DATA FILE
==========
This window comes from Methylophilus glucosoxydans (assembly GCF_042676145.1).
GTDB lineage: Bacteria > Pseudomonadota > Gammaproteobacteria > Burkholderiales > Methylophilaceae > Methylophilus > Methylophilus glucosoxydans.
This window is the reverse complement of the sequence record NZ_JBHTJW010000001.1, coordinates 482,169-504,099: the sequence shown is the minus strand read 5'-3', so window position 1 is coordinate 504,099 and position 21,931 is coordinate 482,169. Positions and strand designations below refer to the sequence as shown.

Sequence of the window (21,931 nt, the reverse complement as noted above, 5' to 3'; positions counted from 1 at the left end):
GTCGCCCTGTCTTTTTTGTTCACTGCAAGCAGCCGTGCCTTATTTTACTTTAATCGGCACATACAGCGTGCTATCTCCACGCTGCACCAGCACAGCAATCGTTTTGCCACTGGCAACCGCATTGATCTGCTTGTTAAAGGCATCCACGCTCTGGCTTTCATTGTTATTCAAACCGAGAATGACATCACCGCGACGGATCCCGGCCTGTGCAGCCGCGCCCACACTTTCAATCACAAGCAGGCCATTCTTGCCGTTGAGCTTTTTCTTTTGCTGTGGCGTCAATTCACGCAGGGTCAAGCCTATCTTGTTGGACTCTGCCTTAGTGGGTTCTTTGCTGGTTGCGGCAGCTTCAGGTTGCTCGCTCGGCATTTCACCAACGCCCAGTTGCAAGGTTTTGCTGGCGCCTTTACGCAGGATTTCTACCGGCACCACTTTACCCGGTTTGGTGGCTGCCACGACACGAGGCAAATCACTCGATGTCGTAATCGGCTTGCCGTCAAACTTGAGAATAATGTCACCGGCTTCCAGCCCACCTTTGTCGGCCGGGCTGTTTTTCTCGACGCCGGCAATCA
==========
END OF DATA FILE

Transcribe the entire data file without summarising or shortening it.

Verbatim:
This window comes from Methylophilus glucosoxydans (assembly GCF_042676145.1).
GTDB lineage: Bacteria > Pseudomonadota > Gammaproteobacteria > Burkholderiales > Methylophilaceae > Methylophilus > Methylophilus glucosoxydans.
This window is the reverse complement of the sequence record NZ_JBHTJW010000001.1, coordinates 482,169-504,099: the sequence shown is the minus strand read 5'-3', so window position 1 is coordinate 504,099 and position 21,931 is coordinate 482,169. Positions and strand designations below refer to the sequence as shown.

Sequence of the window (21,931 nt, the reverse complement as noted above, 5' to 3'; positions counted from 1 at the left end):
GTCGCCCTGTCTTTTTTGTTCACTGCAAGCAGCCGTGCCTTATTTTACTTTAATCGGCACATACAGCGTGCTATCTCCACGCTGCACCAGCACAGCAATCGTTTTGCCACTGGCAACCGCATTGATCTGCTTGTTAAAGGCATCCACGCTCTGGCTTTCATTGTTATTCAAACCGAGAATGACATCACCGCGACGGATCCCGGCCTGTGCAGCCGCGCCCACACTTTCAATCACAAGCAGGCCATTCTTGCCGTTGAGCTTTTTCTTTTGCTGTGGCGTCAATTCACGCAGGGTCAAGCCTATCTTGTTGGACTCTGCCTTAGTGGGTTCTTTGCTGGTTGCGGCAGCTTCAGGTTGCTCGCTCGGCATTTCACCAACGCCCAGTTGCAAGGTTTTGCTGGCGCCTTTACGCAGGATTTCTACCGGCACCACTTTACCCGGTTTGGTGGCTGCCACGACACGAGGCAAATCACTCGATGTCGTAATCGGCTTGCCGTCAAACTTGAGAATAATGTCACCGGCTTCCAGCCCACCTTTGTCGGCCGGGCTGTTTTTCTCGACGCCGGCAATCA